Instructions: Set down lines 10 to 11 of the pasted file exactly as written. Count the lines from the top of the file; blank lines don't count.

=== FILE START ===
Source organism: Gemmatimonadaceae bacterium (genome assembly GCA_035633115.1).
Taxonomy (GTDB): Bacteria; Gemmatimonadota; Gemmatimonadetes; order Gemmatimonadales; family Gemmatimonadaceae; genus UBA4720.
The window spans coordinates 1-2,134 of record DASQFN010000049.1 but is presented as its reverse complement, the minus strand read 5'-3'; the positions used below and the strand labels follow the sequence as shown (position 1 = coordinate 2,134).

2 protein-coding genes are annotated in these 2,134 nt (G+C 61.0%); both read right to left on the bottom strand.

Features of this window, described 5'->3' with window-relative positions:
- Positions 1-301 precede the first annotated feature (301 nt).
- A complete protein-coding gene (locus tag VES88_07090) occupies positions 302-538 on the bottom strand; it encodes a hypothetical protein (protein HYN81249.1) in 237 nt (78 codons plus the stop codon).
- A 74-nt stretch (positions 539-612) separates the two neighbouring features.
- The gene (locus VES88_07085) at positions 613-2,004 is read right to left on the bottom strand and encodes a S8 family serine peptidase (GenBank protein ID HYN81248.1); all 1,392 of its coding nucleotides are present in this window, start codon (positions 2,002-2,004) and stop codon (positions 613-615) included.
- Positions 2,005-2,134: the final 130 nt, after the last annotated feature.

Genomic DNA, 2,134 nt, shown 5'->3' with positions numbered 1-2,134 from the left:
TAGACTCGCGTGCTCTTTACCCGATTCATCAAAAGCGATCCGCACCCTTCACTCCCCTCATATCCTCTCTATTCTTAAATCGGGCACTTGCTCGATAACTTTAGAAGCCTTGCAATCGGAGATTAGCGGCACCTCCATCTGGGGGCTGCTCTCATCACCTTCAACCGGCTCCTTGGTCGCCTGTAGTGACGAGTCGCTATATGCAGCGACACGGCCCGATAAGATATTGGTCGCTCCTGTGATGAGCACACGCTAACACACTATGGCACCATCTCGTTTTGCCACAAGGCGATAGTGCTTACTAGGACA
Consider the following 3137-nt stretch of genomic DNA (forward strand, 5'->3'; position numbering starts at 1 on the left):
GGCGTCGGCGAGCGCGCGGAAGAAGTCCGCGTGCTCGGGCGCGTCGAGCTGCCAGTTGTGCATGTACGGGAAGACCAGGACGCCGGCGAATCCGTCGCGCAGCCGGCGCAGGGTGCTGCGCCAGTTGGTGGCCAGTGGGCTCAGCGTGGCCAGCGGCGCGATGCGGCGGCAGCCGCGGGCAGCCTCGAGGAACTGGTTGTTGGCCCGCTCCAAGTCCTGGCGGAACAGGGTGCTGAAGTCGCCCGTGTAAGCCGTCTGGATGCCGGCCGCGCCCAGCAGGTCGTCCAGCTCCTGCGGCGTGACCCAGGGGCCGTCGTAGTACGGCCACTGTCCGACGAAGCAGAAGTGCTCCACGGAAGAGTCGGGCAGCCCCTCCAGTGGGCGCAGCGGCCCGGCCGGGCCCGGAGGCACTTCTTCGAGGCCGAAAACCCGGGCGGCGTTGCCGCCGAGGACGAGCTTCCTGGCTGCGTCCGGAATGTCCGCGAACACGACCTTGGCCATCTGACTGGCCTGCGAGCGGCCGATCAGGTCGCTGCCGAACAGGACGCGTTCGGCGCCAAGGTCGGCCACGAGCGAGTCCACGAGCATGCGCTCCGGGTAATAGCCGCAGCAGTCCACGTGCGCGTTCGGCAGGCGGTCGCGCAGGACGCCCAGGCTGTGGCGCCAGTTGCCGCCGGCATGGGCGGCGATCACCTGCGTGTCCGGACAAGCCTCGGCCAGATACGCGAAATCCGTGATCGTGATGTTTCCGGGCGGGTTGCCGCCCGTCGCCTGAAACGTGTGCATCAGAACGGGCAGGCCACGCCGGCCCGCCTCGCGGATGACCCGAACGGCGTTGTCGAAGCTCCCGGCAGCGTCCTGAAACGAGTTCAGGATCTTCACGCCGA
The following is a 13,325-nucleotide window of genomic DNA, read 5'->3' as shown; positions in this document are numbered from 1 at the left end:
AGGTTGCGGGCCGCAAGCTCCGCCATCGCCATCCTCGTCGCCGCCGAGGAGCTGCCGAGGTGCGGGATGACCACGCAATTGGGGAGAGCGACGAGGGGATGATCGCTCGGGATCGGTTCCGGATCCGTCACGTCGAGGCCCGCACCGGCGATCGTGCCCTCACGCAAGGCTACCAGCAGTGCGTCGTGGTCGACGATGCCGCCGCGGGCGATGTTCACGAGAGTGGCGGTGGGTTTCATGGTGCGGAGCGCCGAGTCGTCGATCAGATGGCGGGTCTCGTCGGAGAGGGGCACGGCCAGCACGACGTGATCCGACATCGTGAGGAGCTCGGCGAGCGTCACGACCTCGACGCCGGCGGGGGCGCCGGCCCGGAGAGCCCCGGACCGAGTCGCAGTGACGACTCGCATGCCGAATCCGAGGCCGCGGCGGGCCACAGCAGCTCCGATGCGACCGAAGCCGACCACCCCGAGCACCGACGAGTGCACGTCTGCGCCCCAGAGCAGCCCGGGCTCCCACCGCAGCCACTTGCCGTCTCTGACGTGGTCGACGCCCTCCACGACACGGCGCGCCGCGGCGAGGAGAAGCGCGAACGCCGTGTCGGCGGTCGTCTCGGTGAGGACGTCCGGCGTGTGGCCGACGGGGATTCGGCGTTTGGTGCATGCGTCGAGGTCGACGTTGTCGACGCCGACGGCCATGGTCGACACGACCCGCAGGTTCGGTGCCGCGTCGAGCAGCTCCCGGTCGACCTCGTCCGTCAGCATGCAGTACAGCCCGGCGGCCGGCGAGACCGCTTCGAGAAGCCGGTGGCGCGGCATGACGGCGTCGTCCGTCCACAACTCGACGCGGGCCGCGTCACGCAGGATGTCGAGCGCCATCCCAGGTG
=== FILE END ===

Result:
- Positions 2,005-2,134: the final 130 nt, after the last annotated feature.

Genomic DNA, 2,134 nt, shown 5'->3' with positions numbered 1-2,134 from the left: